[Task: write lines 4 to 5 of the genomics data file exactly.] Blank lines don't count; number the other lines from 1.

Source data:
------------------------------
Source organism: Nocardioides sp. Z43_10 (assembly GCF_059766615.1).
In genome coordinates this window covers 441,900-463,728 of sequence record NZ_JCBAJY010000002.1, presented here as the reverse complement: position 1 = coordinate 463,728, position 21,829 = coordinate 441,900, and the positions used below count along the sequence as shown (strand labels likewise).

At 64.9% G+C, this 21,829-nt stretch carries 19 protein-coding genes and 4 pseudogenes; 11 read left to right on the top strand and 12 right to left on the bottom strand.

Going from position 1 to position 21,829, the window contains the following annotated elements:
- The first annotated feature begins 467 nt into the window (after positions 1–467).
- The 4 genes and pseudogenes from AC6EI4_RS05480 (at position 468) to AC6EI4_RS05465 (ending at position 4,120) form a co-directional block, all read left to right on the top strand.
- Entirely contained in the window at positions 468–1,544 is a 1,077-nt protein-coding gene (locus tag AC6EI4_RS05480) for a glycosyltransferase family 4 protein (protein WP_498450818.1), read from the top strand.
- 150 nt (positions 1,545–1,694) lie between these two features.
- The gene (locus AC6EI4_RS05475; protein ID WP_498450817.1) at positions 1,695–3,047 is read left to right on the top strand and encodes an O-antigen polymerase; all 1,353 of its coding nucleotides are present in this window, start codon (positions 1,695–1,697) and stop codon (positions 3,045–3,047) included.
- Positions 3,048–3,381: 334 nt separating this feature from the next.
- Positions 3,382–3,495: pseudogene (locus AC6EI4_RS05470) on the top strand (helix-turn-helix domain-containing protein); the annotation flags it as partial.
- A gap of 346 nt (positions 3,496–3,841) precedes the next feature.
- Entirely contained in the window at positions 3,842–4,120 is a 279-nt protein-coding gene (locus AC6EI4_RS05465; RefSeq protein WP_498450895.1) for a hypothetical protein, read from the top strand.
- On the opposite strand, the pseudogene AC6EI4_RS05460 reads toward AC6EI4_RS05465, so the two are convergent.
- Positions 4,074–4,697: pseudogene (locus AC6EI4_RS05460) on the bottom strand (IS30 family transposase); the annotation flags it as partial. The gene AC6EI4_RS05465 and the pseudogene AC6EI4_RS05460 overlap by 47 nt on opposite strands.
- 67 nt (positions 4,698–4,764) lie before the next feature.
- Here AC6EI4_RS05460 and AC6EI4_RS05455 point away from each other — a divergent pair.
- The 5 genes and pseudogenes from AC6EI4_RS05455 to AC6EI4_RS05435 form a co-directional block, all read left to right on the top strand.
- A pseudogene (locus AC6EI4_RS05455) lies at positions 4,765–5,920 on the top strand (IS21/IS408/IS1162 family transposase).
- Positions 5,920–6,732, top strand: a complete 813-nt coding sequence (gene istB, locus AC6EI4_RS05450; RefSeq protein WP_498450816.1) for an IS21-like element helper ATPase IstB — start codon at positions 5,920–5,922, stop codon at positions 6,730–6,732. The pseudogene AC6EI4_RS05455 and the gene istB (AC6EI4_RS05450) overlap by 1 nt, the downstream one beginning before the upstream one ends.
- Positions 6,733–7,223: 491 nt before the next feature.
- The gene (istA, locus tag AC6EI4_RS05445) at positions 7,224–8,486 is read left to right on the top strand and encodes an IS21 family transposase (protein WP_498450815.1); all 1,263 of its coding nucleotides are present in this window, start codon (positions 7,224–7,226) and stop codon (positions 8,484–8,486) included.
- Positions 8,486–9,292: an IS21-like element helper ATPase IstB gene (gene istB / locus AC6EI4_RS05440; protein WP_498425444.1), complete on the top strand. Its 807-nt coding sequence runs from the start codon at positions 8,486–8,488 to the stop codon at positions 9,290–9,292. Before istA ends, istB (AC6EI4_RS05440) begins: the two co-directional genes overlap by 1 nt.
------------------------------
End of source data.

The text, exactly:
Going from position 1 to position 21,829, the window contains the following annotated elements:
- The first annotated feature begins 467 nt into the window (after positions 1–467).